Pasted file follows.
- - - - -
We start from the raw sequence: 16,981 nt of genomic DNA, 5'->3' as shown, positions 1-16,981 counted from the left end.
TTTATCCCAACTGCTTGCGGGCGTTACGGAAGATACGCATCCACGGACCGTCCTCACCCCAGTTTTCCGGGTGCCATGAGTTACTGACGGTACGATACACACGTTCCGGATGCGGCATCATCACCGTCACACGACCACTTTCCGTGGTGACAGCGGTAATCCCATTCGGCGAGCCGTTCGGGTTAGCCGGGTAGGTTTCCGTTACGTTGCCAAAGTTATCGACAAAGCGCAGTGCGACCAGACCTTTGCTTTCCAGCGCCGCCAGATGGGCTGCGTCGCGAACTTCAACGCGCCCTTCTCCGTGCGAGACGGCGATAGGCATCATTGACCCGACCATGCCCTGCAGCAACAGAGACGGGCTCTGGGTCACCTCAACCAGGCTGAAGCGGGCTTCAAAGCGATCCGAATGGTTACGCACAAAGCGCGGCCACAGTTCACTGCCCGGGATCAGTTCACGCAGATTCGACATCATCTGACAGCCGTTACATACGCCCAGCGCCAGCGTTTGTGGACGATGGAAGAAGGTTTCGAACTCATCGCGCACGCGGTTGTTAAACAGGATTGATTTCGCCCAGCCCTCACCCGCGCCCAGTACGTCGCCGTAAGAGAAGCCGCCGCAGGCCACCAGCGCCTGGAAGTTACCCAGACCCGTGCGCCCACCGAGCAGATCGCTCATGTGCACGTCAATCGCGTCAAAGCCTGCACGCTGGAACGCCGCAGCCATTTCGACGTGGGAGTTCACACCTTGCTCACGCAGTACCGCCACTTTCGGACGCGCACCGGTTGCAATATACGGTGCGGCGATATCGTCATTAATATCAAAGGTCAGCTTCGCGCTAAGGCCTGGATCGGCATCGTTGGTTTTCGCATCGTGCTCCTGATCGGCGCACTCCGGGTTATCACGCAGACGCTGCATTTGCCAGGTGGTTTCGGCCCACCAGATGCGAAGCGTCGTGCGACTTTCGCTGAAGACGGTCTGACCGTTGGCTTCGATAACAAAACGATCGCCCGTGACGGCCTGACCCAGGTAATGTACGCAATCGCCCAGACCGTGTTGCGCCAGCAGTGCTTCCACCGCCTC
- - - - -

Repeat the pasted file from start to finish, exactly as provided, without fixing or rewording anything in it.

We start from the raw sequence: 16,981 nt of genomic DNA, 5'->3' as shown, positions 1-16,981 counted from the left end.
TTTATCCCAACTGCTTGCGGGCGTTACGGAAGATACGCATCCACGGACCGTCCTCACCCCAGTTTTCCGGGTGCCATGAGTTACTGACGGTACGATACACACGTTCCGGATGCGGCATCATCACCGTCACACGACCACTTTCCGTGGTGACAGCGGTAATCCCATTCGGCGAGCCGTTCGGGTTAGCCGGGTAGGTTTCCGTTACGTTGCCAAAGTTATCGACAAAGCGCAGTGCGACCAGACCTTTGCTTTCCAGCGCCGCCAGATGGGCTGCGTCGCGAACTTCAACGCGCCCTTCTCCGTGCGAGACGGCGATAGGCATCATTGACCCGACCATGCCCTGCAGCAACAGAGACGGGCTCTGGGTCACCTCAACCAGGCTGAAGCGGGCTTCAAAGCGATCCGAATGGTTACGCACAAAGCGCGGCCACAGTTCACTGCCCGGGATCAGTTCACGCAGATTCGACATCATCTGACAGCCGTTACATACGCCCAGCGCCAGCGTTTGTGGACGATGGAAGAAGGTTTCGAACTCATCGCGCACGCGGTTGTTAAACAGGATTGATTTCGCCCAGCCCTCACCCGCGCCCAGTACGTCGCCGTAAGAGAAGCCGCCGCAGGCCACCAGCGCCTGGAAGTTACCCAGACCCGTGCGCCCACCGAGCAGATCGCTCATGTGCACGTCAATCGCGTCAAAGCCTGCACGCTGGAACGCCGCAGCCATTTCGACGTGGGAGTTCACACCTTGCTCACGCAGTACCGCCACTTTCGGACGCGCACCGGTTGCAATATACGGTGCGGCGATATCGTCATTAATATCAAAGGTCAGCTTCGCGCTAAGGCCTGGATCGGCATCGTTGGTTTTCGCATCGTGCTCCTGATCGGCGCACTCCGGGTTATCACGCAGACGCTGCATTTGCCAGGTGGTTTCGGCCCACCAGATGCGAAGCGTCGTGCGACTTTCGCTGAAGACGGTCTGACCGTTGGCTTCGATAACAAAACGATCGCCCGTGACGGCCTGACCCAGGTAATGTACGCAATCGCCCAGACCGTGTTGCGCCAGCAGTGCTTCCACCGCCTC